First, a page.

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Palestinians Scuffle With Soldiers Over Israeli Construction Project

Mideast: Confrontations, while tense, remain controlled. Arafat lambastes East Jerusalem housing in speech to lawmakers.

March 21, 1997|REBECCA TROUNSON | TIMES STAFF WRITER

BETHLEHEM, West Bank — Feras Jihad, 14, carefully selected a small, smooth stone for the slingshot he had crafted. Suddenly, the Palestinian boy dashed out from behind a wall, swung the weapon around his head and hurled the rock toward Israeli soldiers crouched across an open field.

He missed. But neither he nor his friends seemed to care.

"We are defending our land," Ayman Ismail, 15, said proudly of the boys' decision to join a group of demonstrators confronting Israeli troops here Thursday. "We want to express our feelings about the mountain in Jerusalem."

Two days after Israel began clearing a hill to build Jewish homes in traditionally Arab East Jerusalem, a crowd of several hundred Palestinians--most of them youths--gathered in this nearby city to protest. But in vivid contrast to last fall's deadly gun battles in the West Bank and Gaza Strip, both the Israeli soldiers and the Palestinian police showed relative restraint.

The Palestinian police, who ultimately dispersed the protesters, appeared to have contained local anger over the building project--at least for the moment. But more demonstrations are planned for today, and Israeli Defense Minister Yitzhak Mordecai warned Thursday that new violence could follow Friday prayers at local mosques.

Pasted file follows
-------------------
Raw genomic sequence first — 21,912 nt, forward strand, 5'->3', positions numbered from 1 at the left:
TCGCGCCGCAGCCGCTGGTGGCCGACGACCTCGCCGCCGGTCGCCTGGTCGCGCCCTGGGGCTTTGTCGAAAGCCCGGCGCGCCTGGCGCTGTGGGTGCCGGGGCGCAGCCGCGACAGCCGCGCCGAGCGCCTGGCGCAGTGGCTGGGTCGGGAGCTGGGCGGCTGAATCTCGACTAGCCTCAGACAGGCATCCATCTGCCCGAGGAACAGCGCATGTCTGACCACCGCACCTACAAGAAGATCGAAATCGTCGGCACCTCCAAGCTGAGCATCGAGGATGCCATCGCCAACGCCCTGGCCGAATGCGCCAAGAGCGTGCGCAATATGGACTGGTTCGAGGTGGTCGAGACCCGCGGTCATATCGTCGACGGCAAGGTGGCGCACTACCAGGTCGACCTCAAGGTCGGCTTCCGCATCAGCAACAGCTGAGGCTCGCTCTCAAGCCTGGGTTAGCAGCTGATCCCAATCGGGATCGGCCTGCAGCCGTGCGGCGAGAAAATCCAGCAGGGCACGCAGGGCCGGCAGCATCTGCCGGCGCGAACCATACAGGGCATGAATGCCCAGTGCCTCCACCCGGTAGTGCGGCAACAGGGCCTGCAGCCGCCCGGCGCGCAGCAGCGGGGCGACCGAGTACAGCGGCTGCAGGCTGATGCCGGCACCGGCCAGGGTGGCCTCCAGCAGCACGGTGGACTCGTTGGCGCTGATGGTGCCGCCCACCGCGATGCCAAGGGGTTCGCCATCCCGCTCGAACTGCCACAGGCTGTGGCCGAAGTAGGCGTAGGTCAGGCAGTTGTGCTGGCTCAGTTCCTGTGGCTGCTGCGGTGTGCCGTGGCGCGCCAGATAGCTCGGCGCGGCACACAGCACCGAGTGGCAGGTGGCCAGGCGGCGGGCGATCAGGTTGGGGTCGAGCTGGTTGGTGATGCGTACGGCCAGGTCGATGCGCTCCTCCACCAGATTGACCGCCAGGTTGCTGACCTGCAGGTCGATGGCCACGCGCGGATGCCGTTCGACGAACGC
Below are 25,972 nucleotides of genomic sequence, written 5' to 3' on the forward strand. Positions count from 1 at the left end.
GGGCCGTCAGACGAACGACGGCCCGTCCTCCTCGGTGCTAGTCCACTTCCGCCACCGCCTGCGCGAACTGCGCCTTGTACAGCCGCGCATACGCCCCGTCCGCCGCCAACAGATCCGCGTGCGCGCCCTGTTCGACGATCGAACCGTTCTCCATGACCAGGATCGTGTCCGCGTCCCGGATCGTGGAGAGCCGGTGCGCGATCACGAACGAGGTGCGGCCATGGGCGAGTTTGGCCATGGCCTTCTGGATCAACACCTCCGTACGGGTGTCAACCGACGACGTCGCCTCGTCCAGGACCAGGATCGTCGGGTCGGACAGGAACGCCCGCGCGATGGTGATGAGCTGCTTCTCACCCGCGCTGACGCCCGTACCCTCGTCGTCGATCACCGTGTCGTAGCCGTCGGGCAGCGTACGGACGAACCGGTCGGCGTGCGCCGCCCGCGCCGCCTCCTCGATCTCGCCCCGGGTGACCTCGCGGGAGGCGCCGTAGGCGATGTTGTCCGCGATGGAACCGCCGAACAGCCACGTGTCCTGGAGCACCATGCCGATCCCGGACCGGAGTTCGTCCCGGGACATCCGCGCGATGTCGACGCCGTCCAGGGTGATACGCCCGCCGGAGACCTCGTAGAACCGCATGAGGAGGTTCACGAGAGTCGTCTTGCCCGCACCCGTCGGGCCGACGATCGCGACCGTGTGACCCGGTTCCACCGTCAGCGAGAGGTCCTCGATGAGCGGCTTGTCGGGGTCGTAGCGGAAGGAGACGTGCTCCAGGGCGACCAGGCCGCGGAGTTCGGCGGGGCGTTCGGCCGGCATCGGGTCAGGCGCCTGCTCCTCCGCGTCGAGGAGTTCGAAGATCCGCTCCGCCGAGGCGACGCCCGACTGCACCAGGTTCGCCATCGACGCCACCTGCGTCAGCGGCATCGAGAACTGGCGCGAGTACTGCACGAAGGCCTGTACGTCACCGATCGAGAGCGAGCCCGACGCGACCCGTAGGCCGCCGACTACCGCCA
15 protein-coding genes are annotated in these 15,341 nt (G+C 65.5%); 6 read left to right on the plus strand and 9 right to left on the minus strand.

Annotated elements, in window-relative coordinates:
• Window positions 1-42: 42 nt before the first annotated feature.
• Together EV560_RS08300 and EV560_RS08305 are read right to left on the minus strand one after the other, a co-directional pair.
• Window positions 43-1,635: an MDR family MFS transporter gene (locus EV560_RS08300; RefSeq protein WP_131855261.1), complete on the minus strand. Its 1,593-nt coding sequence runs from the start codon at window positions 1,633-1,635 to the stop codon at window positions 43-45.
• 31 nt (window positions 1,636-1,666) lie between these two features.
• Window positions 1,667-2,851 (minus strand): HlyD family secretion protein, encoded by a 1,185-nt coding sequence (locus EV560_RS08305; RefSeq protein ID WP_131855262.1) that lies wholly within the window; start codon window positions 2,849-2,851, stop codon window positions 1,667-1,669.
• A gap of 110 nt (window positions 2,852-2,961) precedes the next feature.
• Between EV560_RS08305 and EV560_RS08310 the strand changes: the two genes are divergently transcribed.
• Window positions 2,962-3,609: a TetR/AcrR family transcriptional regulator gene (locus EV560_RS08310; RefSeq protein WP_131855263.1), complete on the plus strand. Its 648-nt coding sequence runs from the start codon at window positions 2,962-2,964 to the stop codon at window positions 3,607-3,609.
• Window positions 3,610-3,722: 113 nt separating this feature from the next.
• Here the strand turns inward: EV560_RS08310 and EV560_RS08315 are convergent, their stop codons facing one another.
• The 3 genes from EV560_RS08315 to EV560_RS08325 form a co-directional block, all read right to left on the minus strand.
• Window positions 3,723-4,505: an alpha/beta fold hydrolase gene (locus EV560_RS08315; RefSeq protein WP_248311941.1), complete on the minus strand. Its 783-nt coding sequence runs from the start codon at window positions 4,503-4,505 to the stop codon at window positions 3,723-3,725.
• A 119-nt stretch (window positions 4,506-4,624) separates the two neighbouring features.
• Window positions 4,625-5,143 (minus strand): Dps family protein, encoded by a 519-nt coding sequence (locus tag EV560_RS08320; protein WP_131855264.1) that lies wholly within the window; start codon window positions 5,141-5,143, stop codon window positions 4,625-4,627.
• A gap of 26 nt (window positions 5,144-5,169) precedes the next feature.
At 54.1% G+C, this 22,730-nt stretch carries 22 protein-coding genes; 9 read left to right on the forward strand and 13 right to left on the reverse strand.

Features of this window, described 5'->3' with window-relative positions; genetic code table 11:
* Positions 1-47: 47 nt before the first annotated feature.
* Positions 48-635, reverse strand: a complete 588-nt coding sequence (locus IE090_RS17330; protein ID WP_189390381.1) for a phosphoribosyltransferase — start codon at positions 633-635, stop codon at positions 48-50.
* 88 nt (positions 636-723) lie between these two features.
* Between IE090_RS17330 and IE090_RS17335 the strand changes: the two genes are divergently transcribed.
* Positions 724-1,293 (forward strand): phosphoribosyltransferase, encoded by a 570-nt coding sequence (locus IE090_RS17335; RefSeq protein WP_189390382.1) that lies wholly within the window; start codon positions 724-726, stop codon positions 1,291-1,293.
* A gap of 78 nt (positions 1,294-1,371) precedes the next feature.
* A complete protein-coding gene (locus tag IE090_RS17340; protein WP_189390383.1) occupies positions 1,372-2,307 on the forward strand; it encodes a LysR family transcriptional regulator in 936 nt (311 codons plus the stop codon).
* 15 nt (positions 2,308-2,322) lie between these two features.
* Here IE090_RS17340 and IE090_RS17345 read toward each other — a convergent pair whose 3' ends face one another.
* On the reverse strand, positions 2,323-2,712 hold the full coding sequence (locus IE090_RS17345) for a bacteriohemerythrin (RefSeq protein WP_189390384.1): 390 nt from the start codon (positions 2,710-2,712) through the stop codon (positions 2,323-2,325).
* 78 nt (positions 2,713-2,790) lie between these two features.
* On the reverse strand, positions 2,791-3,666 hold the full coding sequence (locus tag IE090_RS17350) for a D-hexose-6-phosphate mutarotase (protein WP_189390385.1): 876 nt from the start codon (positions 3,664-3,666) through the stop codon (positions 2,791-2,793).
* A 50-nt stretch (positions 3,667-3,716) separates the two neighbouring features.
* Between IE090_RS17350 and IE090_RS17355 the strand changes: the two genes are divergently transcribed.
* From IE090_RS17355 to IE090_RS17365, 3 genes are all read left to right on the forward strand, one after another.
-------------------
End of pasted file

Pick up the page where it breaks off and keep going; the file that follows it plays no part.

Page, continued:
Standing in the Palestinian-controlled area of Bethlehem, the demonstrators hurled rocks, a few Molotov cocktails and a variety of insults at Israelis guarding the Tomb of Rachel, a biblical matriarch. The troops fired back with tear gas, sound grenades, water cannons and rubber bullets.

Hospital officials in Bethlehem said about 20 people were treated for smoke inhalation and burns, the latter caused when demonstrators picked up tear-gas canisters to toss back at the soldiers. One person was struck by a rubber bullet, officials said. An Israeli border police officer was slightly injured during a second, smaller demonstration in Beit Ummar near Hebron.

Palestinians have been angered by Israel's decision to press ahead with the building project at the site, known as Har Homa in Hebrew and Jabal Abu Ghneim in Arabic. But most have followed calls by Palestinian Authority President Yasser Arafat and other officials to refrain from violence.

Israel says the 6,500 new apartments for Jews will help alleviate a housing shortage in Jerusalem. Palestinians say the plan is an effort to create "facts on the ground," increasing the number of Jews in East Jerusalem to keep it from ever becoming the capital of a Palestinian state.

On Thursday, the Palestinian police in Bethlehem lost control briefly when a group of demonstrators broke through a barrier and moved toward the Israelis, but officers soon managed to reassert their authority. They abided by their orders not to shoot, and they stood their ground even when angry young compatriots shouted at them to stand back.

Arafat, however, expressed anger in an unusually strong speech Thursday to Palestinian legislators. The Palestinian leader accused the government of Israeli Prime Minister Benjamin Netanyahu of using "trickery" in the peace process.

"There will be no peace without Jerusalem," Arafat warned.

The Bethlehem unrest, which lasted about three hours, was reminiscent of the intifada, the six-year Palestinian uprising against Israeli occupation that started in 1987.

At one point, an Israeli soldier, his M-16 rifle at the ready, ran full tilt toward a group of Palestinians. Onlookers held their breath. But the soldier suddenly stopped, picked up a rock and flung it at his tormentors.

"It's just a game here," said resident Rima Khano, 35, who watched the scene from the street near her home. "I support all these young people, but it's a big mess, really, with no benefit to anyone. In the end, [the Israelis] do what they want."

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